Inuit group, federal government endorse new policy to guide Inuit Crown relations 

By Sarah Ritchie

THE CANADIAN PRESS

OTTAWA-Inuit leaders have endorsed what Prime Minister Justin Trudeau described as a potentially transformative policy for people in the North.

After an Inuit-Crown partnership committee meeting in the national capital Thursday, Trudeau announced the Inuit Nunangat policy was endorsed by everyone at the table.

It recognizes Inuit Nunangat, an area that comprises much of the North and about 35 per cent of Canada’s land mass, as a distinct geographical, cultural and political region.

Natan Obed, president of Inuit Tapiriit Kanatami, noted at a Thursday evening news conference that Inuit are not part of the Indian Act and have a distinct relationship with the Crown, making a policy like this important to respect Inuit self-determination.

“Sometimes on the path to reconciliation we have days where there are apologies, days where there are large funding announcements that bring equity to Inuit communities,” Obed said.

“And other times in this Crown-Inuit relationship, there are days where we create systemic change across the bureaucracy and across federal departments. And this policy allows for that to happen.”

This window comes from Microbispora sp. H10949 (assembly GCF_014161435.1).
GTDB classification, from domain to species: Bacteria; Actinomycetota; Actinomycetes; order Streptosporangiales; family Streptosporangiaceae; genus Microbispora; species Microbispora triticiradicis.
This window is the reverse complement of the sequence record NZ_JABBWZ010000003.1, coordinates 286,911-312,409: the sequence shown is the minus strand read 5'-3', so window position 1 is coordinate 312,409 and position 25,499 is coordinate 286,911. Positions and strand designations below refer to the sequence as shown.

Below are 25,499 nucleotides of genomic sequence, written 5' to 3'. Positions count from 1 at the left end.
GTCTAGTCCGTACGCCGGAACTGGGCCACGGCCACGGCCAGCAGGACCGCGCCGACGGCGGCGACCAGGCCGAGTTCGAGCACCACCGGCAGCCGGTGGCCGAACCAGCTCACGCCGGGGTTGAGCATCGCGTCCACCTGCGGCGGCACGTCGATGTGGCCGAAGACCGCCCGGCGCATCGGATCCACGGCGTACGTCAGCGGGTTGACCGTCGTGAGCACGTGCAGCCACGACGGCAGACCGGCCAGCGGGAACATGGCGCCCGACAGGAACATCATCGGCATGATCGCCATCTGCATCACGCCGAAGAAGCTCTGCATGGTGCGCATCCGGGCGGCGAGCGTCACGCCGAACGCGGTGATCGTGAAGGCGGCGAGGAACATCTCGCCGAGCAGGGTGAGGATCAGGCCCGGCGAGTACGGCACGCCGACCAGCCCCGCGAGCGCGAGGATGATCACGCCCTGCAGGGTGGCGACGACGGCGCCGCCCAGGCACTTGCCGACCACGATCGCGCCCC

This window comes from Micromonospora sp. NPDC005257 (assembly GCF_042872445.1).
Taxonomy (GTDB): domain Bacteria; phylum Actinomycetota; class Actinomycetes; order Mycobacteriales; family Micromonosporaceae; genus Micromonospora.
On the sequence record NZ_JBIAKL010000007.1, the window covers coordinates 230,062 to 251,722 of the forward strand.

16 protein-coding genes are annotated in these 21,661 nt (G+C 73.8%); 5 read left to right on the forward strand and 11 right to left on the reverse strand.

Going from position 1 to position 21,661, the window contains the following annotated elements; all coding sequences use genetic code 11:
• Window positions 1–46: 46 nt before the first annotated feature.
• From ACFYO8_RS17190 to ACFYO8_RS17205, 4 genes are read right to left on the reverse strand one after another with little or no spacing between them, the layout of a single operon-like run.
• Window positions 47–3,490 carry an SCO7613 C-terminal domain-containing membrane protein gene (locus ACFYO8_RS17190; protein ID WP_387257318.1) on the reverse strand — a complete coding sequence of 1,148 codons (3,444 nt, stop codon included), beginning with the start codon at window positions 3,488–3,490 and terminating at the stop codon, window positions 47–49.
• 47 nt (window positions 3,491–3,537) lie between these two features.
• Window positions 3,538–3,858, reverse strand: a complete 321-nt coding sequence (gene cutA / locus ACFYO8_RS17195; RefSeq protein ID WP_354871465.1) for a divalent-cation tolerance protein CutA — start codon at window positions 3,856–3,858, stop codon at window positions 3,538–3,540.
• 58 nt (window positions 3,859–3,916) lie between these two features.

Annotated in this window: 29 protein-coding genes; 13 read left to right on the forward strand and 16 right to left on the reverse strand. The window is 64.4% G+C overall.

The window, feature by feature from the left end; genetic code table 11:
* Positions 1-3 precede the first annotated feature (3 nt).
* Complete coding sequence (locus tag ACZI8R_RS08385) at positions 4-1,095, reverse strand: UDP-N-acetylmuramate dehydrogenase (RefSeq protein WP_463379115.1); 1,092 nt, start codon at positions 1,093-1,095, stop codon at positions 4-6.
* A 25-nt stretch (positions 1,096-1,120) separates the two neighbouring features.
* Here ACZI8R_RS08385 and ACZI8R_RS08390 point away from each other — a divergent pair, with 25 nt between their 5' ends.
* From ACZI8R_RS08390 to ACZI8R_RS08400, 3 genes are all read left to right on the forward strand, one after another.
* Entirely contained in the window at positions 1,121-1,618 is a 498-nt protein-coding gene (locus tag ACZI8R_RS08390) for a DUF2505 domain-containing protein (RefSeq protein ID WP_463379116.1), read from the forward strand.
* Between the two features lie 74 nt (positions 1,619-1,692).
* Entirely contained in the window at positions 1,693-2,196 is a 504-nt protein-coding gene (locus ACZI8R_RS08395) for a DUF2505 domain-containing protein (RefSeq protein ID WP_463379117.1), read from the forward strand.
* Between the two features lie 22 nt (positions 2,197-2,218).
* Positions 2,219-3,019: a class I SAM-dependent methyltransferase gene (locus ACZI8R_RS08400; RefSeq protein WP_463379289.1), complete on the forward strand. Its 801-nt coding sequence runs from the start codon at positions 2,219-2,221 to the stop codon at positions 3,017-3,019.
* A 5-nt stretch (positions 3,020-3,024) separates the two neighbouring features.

Obed said the policy will create a foundation of knowledge within the federal government and will underpin government decisions that involve Inuit.

He also said having Canada and Inuit aligned in this way “significantly enhances Arctic sovereignty.”

Trudeau pointed to the modernization of Norad and upgrading the string of satellites in the North as areas where the government can work with Inuit and provide new economic opportunities.

“We are at a time of reflection around how we ensure Canada’s continued sovereignty in the Arctic,” he said, adding that in the past, that would have been done through a military lens.

Trudeau credited Inuit leadership with being “extraordinary and visionary” in developing better reconciliation.

Obed said measuring the policy’s success may not be easy. But over the next five years, he wants to see Inuit Nunangat influence the way the federal government articulates opportunities for Indigenous Peoples.

“That Inuit considerations are thought of as a part of the process, rather than exceptional in the process,” he said.

This report by The Canadian Press was first published April 21, 2022.

 

 

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